So this is how it forms: I’m looking for a character who is going to be very smart but is going to have to form a kind of a bond with a researcher. And let’s say that I’m working in a back-and-forth sort of way, and think, “OK, if she has gone through this foster care problem, then she is going to have some of the problems that those kids seem to have, so let’s have her have those problems. So what kind of character would she glom onto or would glom on to her?” It was an opportunity to go back and forth and gave me the opportunity to talk about Asperger syndrome with the researcher, which is another whole autism spectrum that I find extraordinarily interesting. The whole idea is about the foster care system and how it treats them, and how these kids are just traumatized and essentially kicked out at the end at the age of 18.
So here is this give-and-take in terms of an interesting character who makes the story happen. If she wasn’t the kind of person she is, the mentor dies, and she’s like, “Well, who else can I work with?” But this person, she had finally broken down and started to have somewhat of a relationship with this individual and then, once again, gets betrayed. Betrayed by him dying. It forces her to think about it more: “How could … He was so careful! Did he do this on purpose?” She has some of these thoughts in her mind. And that’s what makes great stories—it is the characters who make the great stories.
GL: Speaking of which, do readers care about homely characters? Because Pia sounds hot.
Cook: My wife always mentions this (laughs). She says, “All your characters are so good-looking!” And I don’t know, myself. Maybe it is my own thing. Maybe I’m more interested in better-looking characters. If I watch a news broadcast and I see someone on there who is really strange-looking, I find it a distraction. I don’t understand exactly why and I’m not proud of it. It’s a part of our culture that is not particularly positive.
GL: It’s OK, we only like good-looking characters, too. So have you outlined the plot beforehand?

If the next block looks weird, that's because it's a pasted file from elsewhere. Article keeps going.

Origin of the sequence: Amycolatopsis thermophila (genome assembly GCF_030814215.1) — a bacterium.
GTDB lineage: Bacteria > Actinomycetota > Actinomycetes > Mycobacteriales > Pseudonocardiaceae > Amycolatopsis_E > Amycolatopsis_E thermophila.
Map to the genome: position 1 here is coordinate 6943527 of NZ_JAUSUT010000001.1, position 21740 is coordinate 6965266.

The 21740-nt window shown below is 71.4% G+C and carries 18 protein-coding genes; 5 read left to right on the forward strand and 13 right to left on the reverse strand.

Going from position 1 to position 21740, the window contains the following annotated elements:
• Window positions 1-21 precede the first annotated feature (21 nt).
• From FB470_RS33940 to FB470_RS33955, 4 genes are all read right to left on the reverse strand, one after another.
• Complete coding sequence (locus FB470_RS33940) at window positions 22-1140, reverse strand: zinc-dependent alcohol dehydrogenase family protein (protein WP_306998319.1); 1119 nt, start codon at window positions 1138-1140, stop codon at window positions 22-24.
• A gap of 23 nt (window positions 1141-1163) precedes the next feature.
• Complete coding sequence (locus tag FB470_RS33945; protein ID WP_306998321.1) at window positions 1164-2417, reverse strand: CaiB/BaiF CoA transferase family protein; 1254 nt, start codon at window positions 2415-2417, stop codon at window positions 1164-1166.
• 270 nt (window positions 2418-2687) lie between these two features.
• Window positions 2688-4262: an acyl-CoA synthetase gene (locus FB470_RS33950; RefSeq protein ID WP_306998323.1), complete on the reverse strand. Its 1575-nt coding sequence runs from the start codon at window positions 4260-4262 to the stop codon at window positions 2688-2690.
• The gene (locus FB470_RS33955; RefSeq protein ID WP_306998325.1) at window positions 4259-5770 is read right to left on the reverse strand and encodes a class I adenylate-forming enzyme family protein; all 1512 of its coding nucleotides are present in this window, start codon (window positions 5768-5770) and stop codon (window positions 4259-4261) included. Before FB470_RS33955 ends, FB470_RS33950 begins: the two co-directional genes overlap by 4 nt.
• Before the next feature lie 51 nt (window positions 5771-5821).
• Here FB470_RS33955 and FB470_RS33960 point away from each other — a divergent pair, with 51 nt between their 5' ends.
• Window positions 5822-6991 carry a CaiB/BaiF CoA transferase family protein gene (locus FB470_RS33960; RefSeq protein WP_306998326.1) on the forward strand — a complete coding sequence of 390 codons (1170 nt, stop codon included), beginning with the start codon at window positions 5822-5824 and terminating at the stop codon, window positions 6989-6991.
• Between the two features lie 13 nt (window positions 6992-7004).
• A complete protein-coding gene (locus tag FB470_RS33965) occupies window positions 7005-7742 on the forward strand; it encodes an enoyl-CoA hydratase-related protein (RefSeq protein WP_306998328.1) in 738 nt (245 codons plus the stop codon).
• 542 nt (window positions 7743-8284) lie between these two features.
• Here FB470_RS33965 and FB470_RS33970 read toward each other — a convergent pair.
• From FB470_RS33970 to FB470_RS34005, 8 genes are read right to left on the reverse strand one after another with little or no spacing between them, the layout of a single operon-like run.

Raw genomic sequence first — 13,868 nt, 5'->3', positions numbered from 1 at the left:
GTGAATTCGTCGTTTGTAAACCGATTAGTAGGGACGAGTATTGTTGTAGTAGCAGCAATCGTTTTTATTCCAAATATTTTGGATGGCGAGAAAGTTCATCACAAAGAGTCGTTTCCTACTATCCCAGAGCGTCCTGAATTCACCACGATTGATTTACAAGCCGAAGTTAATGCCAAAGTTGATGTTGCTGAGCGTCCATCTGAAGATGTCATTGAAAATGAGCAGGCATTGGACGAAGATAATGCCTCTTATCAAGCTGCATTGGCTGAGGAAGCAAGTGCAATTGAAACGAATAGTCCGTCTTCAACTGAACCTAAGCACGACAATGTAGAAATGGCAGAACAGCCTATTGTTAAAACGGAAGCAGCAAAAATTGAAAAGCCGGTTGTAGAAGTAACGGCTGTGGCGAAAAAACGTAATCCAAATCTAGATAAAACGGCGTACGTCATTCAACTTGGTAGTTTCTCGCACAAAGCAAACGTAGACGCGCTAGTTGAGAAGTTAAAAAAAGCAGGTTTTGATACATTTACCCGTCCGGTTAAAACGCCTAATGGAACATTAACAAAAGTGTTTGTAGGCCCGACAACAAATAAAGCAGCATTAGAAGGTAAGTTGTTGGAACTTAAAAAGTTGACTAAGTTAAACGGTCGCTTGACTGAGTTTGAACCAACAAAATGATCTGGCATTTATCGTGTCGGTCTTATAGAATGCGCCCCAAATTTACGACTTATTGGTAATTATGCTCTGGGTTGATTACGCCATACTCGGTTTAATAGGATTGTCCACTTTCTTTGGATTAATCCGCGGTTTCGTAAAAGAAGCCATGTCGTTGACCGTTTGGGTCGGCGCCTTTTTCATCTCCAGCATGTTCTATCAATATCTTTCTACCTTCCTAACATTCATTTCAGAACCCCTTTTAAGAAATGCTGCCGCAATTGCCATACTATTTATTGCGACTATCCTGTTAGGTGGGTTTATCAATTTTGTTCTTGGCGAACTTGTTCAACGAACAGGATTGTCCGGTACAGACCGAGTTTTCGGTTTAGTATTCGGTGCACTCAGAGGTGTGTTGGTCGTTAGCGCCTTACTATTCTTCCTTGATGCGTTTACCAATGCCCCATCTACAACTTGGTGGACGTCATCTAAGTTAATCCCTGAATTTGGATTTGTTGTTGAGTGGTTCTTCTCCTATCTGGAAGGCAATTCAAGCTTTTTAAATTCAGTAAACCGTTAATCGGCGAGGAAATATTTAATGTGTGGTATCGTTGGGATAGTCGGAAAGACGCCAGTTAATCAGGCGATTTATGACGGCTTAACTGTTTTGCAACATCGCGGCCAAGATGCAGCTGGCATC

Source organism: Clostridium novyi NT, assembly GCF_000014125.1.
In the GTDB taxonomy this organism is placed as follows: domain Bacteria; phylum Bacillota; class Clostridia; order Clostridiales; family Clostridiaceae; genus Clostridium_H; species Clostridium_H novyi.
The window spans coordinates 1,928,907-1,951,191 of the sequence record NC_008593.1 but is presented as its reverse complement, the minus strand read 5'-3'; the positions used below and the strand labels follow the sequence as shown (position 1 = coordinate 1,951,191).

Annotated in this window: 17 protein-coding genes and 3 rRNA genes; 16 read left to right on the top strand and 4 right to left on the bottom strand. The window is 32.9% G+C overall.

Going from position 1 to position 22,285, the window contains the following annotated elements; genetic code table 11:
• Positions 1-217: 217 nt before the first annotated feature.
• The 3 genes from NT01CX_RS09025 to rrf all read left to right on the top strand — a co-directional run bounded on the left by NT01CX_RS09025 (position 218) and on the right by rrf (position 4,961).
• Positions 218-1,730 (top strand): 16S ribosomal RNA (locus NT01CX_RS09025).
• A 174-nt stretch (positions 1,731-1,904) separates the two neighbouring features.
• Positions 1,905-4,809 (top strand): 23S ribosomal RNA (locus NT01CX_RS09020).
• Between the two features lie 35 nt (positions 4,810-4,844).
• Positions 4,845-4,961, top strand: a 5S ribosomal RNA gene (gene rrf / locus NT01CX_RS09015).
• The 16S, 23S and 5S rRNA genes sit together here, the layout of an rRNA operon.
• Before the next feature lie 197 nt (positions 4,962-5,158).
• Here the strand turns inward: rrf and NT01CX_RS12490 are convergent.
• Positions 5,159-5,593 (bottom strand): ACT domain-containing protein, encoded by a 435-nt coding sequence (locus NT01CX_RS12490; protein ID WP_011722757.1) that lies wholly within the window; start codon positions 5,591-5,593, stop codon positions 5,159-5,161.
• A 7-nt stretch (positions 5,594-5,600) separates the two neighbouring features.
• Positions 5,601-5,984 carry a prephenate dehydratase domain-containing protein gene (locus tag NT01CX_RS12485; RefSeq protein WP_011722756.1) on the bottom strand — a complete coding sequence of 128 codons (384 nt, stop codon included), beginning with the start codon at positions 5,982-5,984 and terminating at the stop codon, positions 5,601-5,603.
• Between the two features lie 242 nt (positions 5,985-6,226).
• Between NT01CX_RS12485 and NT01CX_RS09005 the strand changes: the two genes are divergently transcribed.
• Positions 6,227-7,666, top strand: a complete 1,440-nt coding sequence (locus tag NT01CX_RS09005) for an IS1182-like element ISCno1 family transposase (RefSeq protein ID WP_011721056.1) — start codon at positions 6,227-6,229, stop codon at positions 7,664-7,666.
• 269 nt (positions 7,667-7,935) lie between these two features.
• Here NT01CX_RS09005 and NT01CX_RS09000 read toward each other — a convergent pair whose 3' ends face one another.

Cook: For that book I wrote a 120-page outline. I did a 40-page character study of Pia alone—40 pages, her entire biography—all the things that happened to her at the various institutions that she was in.
GL: You’re starting to make it sound hard.
Cook: It’s the coming up with the storyline that is the real stumbling block. I cannot tell you how many doctors I’ve encouraged—either by telling them so or on their own—(to write). And so few of them actually end up doing it. First of all, it is a lot more work than any of them expected. And second of all, it requires a lot more thought than I think they expect.
I remember being stopped in the hall of Mass General one time by this one guy who said he wanted to write a book. He loved Coma and Fever and stuff like that, and he wanted to do it, so he asked me, “Can you tell me something? How can I start?” And I said, “Well, what you really have to do is do it, don’t just talk about it. You have to do it!” So about two months later we’re passing in the hall again and he grabs my arm and says, “Robin, you were right. I sat down and I started.” He says, “I’m already on page 65!” I said, “Wow, you’re really zooming along, it’s only been a couple of months! So what’s the story about?” And he said, “I don’t know yet” (laughs).
GL: Speaking of which, some writers say that they don’t know the ending until they finish it …
Cook: I couldn’t do that. I don’t think I could hold it up. Plus, my books do have strong story lines because, being a mystery thriller, things have to happen in a way that is under control.
GL: So is there a formula?
Cook: I always bristle a little bit about that. I’m not sure people really know what that means. That implies, OK, a new book? Just plug A into slot A and B into slot B. Not at all. Every time I start a new book it’s something new. This year I am doing something very different. I’m actually working on two books at the same time, and the reason is because I couldn’t decide which book I wanted to work on first. I think, “All right, I’ll work on this for a little while and see if it takes off.” And then I think, “You know, that other idea was fantastic,” so I’ll go back to that one. And then I’m thinking, “Is this really the way I should be going about this?” Then I’ll have a crisis of confidence. Who am I fooling? It happens every year.
GL: How long does it take to write a Robin Cook book?